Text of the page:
There’s something very frustrating about blogging. In some ways, it’s extremely intimate. I share a lot – maybe more than I should – and I try to stay open and honest and not be too limited in what I say by how others might react to it. The same goes for my songwriting; my mom might not appreciate the topic/language/images I use, but I can’t let that constrain my expression, especially since expression is so much of how I define myself.
At the same time, there are limits to what I can share and what’s appropriate and it can get really hard to walk the line. For the past two months I haven’t posted anything because I’ve been trying to protect someone who hurt me deeply and never made amends. Unfortunately, the conflict has been consuming my energy and dominating my waking thoughts – it turned my life upside-down – so it’s the sort of thing I would really want to blog about. And I have, I just never posted it or removed it or set it up to post later and canceled it. As vitriolic and acidic as I’ve been with this person in my anger and pain, I’ve at least resisted the urge to write something that might implicate them personally. Actually, even though some of what I’ve written would go over the head of anyone but the person in question, I’ve resisted posting that as well.
But I think this is adding to my resentment. There’s a certain amount to which we have to constrain ourselves for other people, just for the sake of being functional members of our society. But having to act like nothing is amiss is making me feel so isolated. It has nothing to do with calling out the other person, I just desperately need an outlet for the stress and emotions that are wreaking havoc on my life. I already have to live every day in the wreckage left by someone else’s choices; I wake up to it in the morning and sleep in it every night. This person and this conflict has been inescapable and unavoidable for me, so it already feels like an unwanted and overbearing influence in my day-to-day. But then to stifle my voice for it, even though they never asked me to, makes me resent them even more.
I was wounded so deeply then left to fester in silence for two months, punctuated only by the occasional salt in the wound. It’s taken an exhausting amount of self-control to only snap at the person in question and not yowl at the top of my lungs like a kicked dog. And it’s not fair of me to add my frustrations at my morally imposed muzzle onto the bitterness I’m already holding towards them.
I’ve not been a saint through all this. Like everyone, there’s a bit of Jekyll and Hyde in me. I really try to be a kind, caring person who puts others before herself – and I am 99% of the time, which I think is why I get so upset when someone else isn’t. But if someone hurts me or exploits my kindness or betrays my trust, I go nuclear. And I can use my words to express my anger and pain just as pointedly as I do to talk about love and excitement and fear and philosophy, which is a hellish combination for the person that burns me. It’s not something I’m proud of. In fact, my temper is something I really don’t like about myself (along with my acne prone skin and cellulite).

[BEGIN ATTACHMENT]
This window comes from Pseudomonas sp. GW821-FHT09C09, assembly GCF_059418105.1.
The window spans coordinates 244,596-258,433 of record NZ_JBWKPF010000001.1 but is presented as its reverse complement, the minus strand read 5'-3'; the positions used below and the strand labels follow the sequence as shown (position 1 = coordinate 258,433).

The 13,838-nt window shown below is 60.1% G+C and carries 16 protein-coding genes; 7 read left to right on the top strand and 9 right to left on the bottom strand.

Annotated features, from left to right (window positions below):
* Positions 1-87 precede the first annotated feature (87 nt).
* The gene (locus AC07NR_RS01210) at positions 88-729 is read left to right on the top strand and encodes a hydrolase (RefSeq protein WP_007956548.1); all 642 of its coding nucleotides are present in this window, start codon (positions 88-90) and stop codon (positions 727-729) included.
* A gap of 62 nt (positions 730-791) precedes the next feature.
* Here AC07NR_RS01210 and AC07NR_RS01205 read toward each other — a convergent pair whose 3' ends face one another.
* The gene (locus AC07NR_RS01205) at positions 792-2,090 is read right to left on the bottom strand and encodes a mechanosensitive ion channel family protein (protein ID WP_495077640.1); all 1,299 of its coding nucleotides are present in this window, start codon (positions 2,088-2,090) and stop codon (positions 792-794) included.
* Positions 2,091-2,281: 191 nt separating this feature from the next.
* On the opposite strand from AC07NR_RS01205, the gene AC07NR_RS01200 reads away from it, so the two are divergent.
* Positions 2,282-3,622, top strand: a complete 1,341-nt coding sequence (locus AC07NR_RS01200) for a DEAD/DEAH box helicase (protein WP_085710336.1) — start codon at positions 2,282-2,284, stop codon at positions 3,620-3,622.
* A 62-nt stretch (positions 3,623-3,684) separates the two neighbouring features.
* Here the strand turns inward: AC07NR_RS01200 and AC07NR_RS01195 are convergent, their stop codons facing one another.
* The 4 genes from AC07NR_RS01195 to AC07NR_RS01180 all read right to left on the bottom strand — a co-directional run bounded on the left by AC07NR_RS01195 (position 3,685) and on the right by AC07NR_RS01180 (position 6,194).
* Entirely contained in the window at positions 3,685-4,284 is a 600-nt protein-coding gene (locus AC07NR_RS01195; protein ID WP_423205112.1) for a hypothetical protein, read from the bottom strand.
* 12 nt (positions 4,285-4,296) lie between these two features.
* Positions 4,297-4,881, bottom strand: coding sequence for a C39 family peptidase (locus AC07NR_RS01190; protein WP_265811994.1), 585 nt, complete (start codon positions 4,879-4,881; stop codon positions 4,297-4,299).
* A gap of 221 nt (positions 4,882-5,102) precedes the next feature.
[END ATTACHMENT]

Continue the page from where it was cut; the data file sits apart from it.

When I express something, I want it to be heard. Theres a – perhaps slightly narcissistic – need in me to share what I create. I don’t think I’m alone in this. Why does anyone blog rather than just keeping a journal? But when the only person who gets the full force of my language is the person I’m angry at, it ends badly for both of us. I don’t feel good about it and I know that I have a particular talent for turning words into razor-sharp weapons coupled with a compulsion for someone – anyone – to hear my desperate expression of pain.
There are things I shouldn’t write about, which is why you’re not getting a name or a context or anything other than my feelings and my actions. But there are also things I have to write about. I can’t pretend that everything is gumdrops and rainbows because it’s really not. I’ve been miserable and bitter and angry and I think until I either reach a resolution with this person or finally escape the situation, I’m going to stay miserable and angry. I’ve been hurt too badly to just get over it or move past it. And since the other person has left me in silence, my words – both those of simple, honest expression and those of anger – have been building up inside me like water rising to boil over onto the stove. The silence fuels my anger – it reads as condescension or dismissiveness to me and I ramp up the vitriol to get a response and it’s ugly.
So this is my pressure release valve. This is my cathartic expression of frustration and hurt.
Silence doesn’t work for me, so I’m breaking it.